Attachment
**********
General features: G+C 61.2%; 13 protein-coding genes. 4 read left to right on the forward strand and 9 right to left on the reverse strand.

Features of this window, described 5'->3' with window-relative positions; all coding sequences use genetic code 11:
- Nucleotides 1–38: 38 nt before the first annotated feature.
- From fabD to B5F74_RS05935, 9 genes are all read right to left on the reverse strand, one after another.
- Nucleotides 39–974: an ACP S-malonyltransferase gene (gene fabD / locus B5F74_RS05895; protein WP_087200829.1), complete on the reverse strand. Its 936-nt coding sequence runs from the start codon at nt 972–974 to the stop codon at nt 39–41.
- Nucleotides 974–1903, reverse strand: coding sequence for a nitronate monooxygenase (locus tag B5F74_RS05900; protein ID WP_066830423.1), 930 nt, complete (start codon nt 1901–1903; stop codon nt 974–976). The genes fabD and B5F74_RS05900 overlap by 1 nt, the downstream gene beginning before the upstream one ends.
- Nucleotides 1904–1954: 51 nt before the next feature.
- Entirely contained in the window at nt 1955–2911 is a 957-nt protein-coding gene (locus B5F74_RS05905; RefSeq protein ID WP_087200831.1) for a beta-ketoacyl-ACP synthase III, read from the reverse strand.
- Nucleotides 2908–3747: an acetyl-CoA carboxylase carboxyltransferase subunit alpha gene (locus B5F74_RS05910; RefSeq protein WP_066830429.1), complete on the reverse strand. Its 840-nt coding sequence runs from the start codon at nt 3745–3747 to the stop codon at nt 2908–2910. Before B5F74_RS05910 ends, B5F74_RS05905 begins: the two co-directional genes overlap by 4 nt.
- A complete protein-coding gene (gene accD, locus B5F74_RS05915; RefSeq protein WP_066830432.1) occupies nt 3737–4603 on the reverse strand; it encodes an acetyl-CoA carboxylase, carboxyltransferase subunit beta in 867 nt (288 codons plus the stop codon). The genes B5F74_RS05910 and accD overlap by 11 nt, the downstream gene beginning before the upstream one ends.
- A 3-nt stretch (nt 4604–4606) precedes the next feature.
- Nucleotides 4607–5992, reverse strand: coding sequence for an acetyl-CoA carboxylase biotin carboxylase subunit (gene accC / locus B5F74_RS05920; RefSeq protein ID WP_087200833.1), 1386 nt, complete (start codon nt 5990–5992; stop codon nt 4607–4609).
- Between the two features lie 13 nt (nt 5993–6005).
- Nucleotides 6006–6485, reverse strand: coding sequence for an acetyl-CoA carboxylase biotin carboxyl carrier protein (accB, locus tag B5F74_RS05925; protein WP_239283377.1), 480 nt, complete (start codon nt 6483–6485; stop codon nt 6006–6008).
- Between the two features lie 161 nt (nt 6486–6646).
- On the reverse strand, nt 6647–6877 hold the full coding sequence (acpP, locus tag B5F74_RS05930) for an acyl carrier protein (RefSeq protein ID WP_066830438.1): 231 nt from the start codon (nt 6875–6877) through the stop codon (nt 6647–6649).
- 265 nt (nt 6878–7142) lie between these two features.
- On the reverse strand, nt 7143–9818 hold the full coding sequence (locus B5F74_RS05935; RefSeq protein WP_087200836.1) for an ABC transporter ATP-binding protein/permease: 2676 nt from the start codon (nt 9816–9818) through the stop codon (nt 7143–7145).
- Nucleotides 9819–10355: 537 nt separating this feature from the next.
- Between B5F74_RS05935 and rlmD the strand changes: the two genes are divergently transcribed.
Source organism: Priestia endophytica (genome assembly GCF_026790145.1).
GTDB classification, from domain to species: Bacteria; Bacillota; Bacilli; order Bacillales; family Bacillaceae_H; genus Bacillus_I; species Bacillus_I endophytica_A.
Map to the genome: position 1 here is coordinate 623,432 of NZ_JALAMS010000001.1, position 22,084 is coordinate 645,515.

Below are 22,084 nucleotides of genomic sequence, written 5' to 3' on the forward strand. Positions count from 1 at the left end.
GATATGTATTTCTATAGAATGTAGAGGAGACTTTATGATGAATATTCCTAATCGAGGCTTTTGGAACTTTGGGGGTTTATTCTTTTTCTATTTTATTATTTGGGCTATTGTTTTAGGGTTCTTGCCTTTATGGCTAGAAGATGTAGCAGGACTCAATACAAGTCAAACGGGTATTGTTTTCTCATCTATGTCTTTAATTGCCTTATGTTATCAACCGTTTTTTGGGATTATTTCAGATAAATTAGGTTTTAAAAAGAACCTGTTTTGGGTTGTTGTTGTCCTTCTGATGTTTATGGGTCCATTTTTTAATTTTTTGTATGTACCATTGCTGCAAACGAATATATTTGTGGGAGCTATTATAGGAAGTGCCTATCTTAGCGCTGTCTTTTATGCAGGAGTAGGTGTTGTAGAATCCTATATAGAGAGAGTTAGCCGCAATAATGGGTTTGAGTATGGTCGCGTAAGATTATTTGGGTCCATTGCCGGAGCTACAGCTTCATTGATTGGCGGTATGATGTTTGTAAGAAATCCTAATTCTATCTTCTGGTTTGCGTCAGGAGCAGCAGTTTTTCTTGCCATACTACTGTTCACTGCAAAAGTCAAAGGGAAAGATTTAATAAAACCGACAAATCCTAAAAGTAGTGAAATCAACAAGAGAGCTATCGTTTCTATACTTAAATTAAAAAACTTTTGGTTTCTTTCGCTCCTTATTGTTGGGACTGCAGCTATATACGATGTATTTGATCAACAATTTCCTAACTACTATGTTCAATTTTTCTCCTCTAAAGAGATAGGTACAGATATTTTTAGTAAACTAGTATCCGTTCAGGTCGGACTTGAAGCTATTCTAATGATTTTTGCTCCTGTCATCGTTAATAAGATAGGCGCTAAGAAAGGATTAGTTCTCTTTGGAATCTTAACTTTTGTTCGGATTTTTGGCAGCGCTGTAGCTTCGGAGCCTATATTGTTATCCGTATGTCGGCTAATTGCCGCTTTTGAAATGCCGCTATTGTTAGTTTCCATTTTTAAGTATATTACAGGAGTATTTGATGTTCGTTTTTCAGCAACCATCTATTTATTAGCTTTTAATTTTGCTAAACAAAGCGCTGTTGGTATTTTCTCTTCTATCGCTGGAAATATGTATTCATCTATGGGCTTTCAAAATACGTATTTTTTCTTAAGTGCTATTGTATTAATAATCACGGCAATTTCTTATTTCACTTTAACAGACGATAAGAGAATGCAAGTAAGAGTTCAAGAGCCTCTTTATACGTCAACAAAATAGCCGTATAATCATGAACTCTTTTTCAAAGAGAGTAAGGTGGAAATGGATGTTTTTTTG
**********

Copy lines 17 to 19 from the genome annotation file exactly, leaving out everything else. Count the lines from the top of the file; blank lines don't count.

- 265 nt (nt 6878–7142) lie between these two features.
- On the reverse strand, nt 7143–9818 hold the full coding sequence (locus B5F74_RS05935; RefSeq protein WP_087200836.1) for an ABC transporter ATP-binding protein/permease: 2676 nt from the start codon (nt 9816–9818) through the stop codon (nt 7143–7145).
- Nucleotides 9819–10355: 537 nt separating this feature from the next.